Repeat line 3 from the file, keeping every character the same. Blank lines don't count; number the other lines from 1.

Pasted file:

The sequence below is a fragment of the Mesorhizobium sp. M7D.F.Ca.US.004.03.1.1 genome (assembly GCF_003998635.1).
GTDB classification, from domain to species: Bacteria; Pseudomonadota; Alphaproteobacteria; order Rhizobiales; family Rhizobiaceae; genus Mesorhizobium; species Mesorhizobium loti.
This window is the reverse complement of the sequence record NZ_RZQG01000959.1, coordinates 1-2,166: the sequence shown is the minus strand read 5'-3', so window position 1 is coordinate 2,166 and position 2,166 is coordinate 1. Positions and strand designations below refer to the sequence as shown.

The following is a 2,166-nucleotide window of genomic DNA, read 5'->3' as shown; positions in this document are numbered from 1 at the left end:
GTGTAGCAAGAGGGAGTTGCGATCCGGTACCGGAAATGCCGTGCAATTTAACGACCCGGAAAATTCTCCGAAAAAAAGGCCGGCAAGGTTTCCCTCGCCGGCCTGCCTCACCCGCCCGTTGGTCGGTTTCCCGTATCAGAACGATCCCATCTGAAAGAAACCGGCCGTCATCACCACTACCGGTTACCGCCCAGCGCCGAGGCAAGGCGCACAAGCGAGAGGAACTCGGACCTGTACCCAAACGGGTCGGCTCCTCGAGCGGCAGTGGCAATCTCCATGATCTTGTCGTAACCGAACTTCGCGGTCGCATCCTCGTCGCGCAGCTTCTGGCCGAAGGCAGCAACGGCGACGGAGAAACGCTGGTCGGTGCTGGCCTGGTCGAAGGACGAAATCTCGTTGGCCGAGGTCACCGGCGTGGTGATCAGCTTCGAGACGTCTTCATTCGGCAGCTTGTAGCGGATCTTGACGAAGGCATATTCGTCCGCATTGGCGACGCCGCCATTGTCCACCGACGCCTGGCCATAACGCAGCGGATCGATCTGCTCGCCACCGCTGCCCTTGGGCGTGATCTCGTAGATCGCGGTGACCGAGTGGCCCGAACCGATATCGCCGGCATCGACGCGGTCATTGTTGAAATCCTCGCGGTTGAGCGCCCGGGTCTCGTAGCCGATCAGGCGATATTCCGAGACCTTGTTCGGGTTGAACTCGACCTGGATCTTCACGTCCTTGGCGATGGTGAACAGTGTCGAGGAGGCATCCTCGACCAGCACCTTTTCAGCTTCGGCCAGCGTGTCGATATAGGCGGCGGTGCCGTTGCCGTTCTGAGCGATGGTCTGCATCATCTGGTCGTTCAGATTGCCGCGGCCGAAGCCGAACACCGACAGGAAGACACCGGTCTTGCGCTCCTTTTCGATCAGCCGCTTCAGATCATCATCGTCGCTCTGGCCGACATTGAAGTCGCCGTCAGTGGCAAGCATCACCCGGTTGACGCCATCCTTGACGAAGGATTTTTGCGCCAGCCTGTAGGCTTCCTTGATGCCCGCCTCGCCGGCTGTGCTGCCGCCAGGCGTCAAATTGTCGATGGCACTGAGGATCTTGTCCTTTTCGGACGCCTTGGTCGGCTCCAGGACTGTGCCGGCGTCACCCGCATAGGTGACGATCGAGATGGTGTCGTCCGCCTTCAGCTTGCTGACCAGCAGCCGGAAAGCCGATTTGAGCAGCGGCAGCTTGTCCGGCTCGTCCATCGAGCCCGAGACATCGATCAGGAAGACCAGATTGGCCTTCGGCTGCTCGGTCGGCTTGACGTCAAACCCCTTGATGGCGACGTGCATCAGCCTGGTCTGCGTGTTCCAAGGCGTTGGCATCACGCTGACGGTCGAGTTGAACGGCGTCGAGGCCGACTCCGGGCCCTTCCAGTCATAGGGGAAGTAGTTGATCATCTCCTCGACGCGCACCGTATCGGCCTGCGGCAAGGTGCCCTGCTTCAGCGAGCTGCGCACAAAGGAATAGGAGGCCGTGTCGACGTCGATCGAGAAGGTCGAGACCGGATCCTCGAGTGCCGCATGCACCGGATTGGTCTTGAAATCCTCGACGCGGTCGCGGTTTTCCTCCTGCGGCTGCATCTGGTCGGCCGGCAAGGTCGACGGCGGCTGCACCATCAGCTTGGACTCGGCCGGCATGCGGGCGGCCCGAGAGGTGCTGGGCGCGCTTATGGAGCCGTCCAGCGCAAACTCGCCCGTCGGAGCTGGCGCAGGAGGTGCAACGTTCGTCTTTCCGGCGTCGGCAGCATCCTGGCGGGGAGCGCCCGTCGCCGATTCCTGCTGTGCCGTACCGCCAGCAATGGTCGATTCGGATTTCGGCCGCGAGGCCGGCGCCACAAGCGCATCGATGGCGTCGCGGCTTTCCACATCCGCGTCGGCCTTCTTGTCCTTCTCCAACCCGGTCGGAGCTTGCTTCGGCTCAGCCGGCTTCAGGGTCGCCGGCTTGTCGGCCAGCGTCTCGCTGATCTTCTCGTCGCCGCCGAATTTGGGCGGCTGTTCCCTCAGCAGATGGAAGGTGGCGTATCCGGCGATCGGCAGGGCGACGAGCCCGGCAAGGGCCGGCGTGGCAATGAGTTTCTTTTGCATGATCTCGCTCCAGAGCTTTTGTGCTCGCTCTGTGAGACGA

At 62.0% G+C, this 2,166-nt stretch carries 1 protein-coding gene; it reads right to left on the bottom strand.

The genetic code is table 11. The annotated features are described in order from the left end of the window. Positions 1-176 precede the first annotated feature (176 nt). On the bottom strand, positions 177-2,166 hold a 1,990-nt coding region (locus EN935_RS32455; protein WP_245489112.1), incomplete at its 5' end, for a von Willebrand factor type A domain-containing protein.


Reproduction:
This window is the reverse complement of the sequence record NZ_RZQG01000959.1, coordinates 1-2,166: the sequence shown is the minus strand read 5'-3', so window position 1 is coordinate 2,166 and position 2,166 is coordinate 1. Positions and strand designations below refer to the sequence as shown.